I was quite curious to see what Magic, Machines, and Metaphors would be about, and it turned out to be a fascinating exploration of the overlaps and disjunctures between how we think about (and practice?) magic and technology. I really can’t do justice to the beautiful, rambling, conversation here, and I recommend checking out the tweets from the session. Participants Ingrid Burrington, Melissa Gira Grant, Karen Gregory, Damien Williams, and Deb Chachra invoked magic as a metaphor for structures of power, but also for resistance. Williams spoke of both magic and technology as systems that are unknown to us, unworkable to us, unless we take the time to become initiated, and Chachra pointed out that for technology, that process of initiation is often made pointlessly difficult in ways that exclude many people.
Chachra has no interest in making technology seem like magic, making it more arcane and inaccessible than it already is. Burrington talked about how this technology-as-magic frame is simultaneously criticised by the crypto community (“crypto’s not magic, why don’t people use it properly?”) at the same time as many people imply that they’re wizards in the area. She also did a cool project looking at the NSA and the occult after seeing an astrology magazine doing star charts for Snowden and the NSA as a lens to talk about surveillance. “What does it mean to make a star chart for an institution? You have to give it a birthday for a start.” That might seem ridiculous, she says, but at the same time it makes about as much sense as killing people based on metadata.
I also liked the efforts to think through relationships between magic and capitalism. Karen Gregory’s work on Tarot practitioners tracked ways in which this was often a response to being pushed out of a precarious economy, with Tarot becoming a means of survival. Magic as a means of survival and resistance can take many forms – Burrington’s mention of bots as a way of conjuring familiars made me think of this recent anti-troll campaign, or heartbot. At the same time, we can’t forget that capital is always seeking expansion and enclosure, so talking about magic (or otherwise exposing our spaces of resistance) is always risking their commodification.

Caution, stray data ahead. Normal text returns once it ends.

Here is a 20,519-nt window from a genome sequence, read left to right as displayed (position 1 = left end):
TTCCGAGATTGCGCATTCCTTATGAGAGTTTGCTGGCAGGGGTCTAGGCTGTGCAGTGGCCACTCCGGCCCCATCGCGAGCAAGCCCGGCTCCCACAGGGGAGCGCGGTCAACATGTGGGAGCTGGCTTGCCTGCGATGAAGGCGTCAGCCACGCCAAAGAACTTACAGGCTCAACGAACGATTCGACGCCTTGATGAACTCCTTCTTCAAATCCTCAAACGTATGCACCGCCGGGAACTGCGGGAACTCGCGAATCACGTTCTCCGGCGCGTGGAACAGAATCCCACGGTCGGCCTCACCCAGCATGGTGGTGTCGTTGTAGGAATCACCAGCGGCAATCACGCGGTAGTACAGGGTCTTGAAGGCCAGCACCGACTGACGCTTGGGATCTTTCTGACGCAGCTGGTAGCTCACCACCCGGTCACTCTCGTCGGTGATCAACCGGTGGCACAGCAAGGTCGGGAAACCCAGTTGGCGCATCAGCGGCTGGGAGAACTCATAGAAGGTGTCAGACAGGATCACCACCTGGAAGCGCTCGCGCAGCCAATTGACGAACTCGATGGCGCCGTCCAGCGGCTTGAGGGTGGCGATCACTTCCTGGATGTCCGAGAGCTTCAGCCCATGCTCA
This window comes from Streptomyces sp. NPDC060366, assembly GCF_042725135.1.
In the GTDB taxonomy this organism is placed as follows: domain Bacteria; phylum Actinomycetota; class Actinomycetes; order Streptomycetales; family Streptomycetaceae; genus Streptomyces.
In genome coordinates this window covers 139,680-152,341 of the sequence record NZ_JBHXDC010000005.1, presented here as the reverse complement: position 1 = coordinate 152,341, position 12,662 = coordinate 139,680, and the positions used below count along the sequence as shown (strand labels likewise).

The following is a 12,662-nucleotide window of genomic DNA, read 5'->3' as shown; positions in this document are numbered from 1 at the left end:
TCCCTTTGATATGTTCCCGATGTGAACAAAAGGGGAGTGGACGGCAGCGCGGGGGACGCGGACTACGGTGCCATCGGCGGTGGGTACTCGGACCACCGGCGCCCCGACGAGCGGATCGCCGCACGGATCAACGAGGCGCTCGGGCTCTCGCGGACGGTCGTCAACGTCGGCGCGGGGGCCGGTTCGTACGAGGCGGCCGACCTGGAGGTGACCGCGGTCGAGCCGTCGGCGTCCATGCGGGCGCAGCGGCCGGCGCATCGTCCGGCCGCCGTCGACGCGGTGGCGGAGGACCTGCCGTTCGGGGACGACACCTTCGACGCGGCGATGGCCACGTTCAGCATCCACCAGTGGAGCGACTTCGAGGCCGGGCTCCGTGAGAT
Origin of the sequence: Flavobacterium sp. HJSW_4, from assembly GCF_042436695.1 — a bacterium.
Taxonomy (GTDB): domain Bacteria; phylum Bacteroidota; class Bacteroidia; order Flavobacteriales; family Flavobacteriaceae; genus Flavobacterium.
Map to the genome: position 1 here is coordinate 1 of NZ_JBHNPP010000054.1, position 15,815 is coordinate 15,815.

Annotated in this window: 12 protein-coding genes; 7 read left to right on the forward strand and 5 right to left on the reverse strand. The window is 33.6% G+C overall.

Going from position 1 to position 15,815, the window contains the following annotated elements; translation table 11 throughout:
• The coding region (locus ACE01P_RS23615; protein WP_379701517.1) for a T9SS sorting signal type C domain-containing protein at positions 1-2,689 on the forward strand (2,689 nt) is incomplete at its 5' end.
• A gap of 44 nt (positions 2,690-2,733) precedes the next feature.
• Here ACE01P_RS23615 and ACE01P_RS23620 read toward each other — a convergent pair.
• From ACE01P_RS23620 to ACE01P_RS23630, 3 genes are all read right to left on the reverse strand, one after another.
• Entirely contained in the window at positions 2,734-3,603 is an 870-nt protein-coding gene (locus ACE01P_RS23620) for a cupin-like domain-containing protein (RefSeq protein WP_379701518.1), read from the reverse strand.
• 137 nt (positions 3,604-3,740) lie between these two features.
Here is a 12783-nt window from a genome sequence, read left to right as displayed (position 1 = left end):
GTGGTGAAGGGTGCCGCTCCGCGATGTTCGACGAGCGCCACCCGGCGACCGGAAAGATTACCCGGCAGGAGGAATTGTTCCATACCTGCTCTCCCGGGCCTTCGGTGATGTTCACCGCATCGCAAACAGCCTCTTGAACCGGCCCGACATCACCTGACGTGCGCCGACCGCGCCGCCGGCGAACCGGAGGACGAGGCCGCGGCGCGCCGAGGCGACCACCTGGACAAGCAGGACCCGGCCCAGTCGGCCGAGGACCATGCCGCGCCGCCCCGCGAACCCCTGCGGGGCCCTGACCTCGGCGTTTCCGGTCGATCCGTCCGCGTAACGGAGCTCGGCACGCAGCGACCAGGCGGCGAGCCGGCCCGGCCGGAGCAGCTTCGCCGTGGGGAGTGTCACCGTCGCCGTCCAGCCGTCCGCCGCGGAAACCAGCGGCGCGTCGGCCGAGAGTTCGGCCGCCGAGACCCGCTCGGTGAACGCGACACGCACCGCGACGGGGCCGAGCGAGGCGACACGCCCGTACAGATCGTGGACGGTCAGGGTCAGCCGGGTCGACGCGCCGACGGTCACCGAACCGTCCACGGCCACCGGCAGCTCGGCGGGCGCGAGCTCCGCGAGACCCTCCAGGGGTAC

This linked in with discussions about anglocentrism and appropriation: what does it mean that many of the magical traditions that we draw on are so Western? What does it mean that when tech culture draws on other spiritual traditions, it often does it in ways that are appropriative, or about turning them into tools for productivity?
The keynote to wrap day one focused on Music and the Web. I admit I was a little exhausted at this stage and so I’m not going to try to draw on my rather-incoherent notes too much: again, I highly recommend checking out tweets from the session. Participants Sasha Geffen, Gavin Mueller, Robin James, Reggie Ugwu, and Naomi Zeichner brought up some great points about the changing nature of celebrity and fan labour, and about how social media is shifting practices around not just the sharing of music, but also how it’s composed and produced.